Friday, November 26, 2010

Smatrphones, unfriendly lists and geographical order

How should I organise my DVD collection? By title? By director? By genre, date or lead actor? Or should I carry on with my present approach - periodically scooping up the DVDs that have accumulated on the floor next to the television and shovelling them onto a nearby shelf?

The same question presents itself when people try to organise papers in an office or products in a supermarket. Specialists in organisation have devised many different systems. However, there is no one-size-fits-all answer, as the system which works best will depend on the individual using it. An excellent book on the subject is ‘A Perfect Mess – the hidden benefits of disorder.’ Highly recommended.

The question is of particular interest to me because, like many dyslexics, my creative, chaotic mind and my tendency to live in the moment lead to a level of chaos that some might find distressing. People of a delicate disposition on entering my office are likely to throw their hands in the air and cry: ‘You’ve been burgled. I’ll phone the police.’

Happily technology is helping with this. The computer allows me to change the way my files are sorted with the click of a button. Alphabetical, by date of creation, by file type, by size. This suits me well, bringing my creative chaos back towards the zone I like to call ‘functional disorder’ (as opposed to ‘dysfunctional disorder’ or ‘dysfunctional order’.) I keep my work space as paperless as possible. A decent shredder helps.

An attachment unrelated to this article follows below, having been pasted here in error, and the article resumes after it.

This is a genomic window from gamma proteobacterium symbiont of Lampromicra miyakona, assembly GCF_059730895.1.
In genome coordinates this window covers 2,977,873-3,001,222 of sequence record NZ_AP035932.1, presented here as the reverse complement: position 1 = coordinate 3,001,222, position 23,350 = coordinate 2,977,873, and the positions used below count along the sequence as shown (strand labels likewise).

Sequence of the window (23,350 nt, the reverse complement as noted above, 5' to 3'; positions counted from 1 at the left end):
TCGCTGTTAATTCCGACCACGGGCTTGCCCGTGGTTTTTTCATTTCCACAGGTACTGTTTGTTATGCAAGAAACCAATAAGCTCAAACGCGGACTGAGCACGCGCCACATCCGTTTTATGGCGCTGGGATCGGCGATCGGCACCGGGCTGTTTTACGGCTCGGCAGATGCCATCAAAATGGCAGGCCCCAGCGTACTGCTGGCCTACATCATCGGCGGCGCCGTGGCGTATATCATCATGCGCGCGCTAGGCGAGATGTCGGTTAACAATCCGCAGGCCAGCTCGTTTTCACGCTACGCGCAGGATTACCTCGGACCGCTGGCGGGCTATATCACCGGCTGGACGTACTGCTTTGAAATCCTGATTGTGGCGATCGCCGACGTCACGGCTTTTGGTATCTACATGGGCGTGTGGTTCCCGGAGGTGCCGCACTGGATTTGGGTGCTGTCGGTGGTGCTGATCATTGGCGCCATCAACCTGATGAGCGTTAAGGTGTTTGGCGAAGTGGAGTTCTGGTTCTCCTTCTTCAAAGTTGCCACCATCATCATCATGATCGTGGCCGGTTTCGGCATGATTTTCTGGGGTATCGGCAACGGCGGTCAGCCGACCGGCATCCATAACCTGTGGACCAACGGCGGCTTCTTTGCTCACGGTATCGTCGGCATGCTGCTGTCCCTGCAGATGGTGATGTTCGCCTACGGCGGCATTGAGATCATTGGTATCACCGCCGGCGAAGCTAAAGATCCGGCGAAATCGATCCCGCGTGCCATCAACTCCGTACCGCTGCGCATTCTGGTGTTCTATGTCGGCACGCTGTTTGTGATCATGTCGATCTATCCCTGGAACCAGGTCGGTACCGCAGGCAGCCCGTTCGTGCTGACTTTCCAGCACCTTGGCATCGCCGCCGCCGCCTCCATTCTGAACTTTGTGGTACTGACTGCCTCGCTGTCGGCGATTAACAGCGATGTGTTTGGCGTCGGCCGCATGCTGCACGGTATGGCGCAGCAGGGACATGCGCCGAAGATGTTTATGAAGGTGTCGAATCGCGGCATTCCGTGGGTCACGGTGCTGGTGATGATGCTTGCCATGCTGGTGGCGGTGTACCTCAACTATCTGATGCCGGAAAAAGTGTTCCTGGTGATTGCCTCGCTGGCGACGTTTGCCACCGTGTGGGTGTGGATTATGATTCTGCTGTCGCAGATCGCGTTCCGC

Those who follow this blog will know that a few months ago I bought a Dell Streak smartphone, hoping thereby to drive myself towards a higher level of functionality. I’m happy to report that my experience with it has been excellent so far, helping me deal more efficiently with dates, times, communications and places.

But it is the last of these that has been the revelation. Places. Smartphones are data access / data collection devices. Through GPS they know where they are to within a few metres anywhere on the planet. And the number of people carrying them is rocketing. Put those facts together and a future opens up before us in which location is increasingly used as a means of organising and retrieving information. And THAT is an exciting prospect. For me, anyway. It matches the way my mind works. Data scattered across a map is infinitely more friendly to me than data neatly arranged in a list.

I hope we are on the brink of a more dyslexic-friendly future.


david benfield said...

I like this idea, I like/need lists, We all have so much stuff now, it's hard to keep up. Visual is good for me, and a flat map in my head as well as on paper/screen sounds a faster way to find and make connections sometimes.Have just discovered, been forced into Tagging all my visual art.
I reckon I could love GPS on a phone.
Nice article.

Rod Duncan said...

Thanks David,

I just like the creative chaos of maps and tag clouds far more than the linear order of lists - particularly on white paper.